The District options are registration districts as they appear in the indexes. The County option is a useful way to restrict a search to a rough geographical area, but is not part of the index entry, and many registration districts straddle county boundaries. It can sometimes be more useful than the District option, because there have been many district changes since 1837, and it is possible to unwittingly select a registration district that did not exist during the years being searched, and so fail to get the results you might expect. There are two more search fields on the Birth search page, ‘Place Keywords’ and ‘Optional Keywords’. Typing any name or place name in the Optional Keywords box will produce results or filter existing ones, but since there are already perfectly good name and place search boxes this is of limited use. ‘Place Keywords’, on the other hand, can be a really useful feature; you can only search by registration district using the District field, but here you can type the name of a parish or other place. When you start typing you can choose from a list. For example, selecting ‘Gillingham, Kent, England’ will produce results from the the registration districts of Medway or Chatham, depending on the date. This is very helpful when you know a place of birth, but are not familiar with registration district boundaries and their changes over the years.

The results show the name, year, quarter, district and county, and the mother’s maiden name, where applicable. From 1984 onwards the indexes are annual, not quarterly, and the reference shows the month of registration, which has been converted to a notional quarter on the main results screen. There is also a panel on the left side of the results screen where you can refine your search, but this lacks some of the fields of the custom search page. This is fine as a quick way to change the name or date details, and if you need to go back to the custom search screen ‘Advanced options’ will take you there.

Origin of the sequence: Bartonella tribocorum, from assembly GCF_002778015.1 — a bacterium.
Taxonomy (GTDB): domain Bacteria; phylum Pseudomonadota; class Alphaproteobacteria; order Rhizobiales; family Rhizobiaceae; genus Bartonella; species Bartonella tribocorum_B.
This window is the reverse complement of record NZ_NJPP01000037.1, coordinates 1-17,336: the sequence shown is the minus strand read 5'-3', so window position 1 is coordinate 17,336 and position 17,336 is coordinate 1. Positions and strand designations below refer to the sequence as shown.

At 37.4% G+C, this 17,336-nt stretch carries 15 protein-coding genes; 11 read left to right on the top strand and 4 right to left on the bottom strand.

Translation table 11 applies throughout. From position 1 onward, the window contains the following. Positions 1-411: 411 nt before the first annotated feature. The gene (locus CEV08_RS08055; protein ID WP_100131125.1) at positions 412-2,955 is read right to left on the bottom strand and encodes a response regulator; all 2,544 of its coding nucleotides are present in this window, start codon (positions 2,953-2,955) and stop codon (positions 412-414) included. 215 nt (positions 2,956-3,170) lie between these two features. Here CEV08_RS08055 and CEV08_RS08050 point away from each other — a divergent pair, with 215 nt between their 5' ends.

You can’t download the search results, but you can re-sort them by any of the fields displayed. The full reference details, including the volume and page (and the month, where applicable) are only displayed when you click on the transcription for each entry. Unfortunately there is no way to search or sort by volume and page number.

Deaths 



The search page for deaths is, not surprisingly, fairly similar to that for births, since many of the fields are the same. Because the death indexes show the age at death from 1866, there is a ‘Year of birth’ field, with the same +/- options. When you click in this box to start typing, you might expect to see a note to the effect that the age at death is not shown in the indexes until 1866, but instead there is the rather puzzling ‘most of our civil death & burial records cover the years of birth 1780 to 2006’.